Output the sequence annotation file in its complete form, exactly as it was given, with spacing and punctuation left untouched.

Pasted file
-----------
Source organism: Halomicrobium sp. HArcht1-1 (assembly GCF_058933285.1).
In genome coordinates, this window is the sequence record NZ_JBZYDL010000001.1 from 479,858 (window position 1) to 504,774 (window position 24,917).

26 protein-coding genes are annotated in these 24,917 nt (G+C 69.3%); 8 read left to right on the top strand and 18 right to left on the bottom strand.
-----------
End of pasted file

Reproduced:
Source organism: Halomicrobium sp. HArcht1-1 (assembly GCF_058933285.1).
In genome coordinates, this window is the sequence record NZ_JBZYDL010000001.1 from 479,858 (window position 1) to 504,774 (window position 24,917).

26 protein-coding genes are annotated in these 24,917 nt (G+C 69.3%); 8 read left to right on the top strand and 18 right to left on the bottom strand.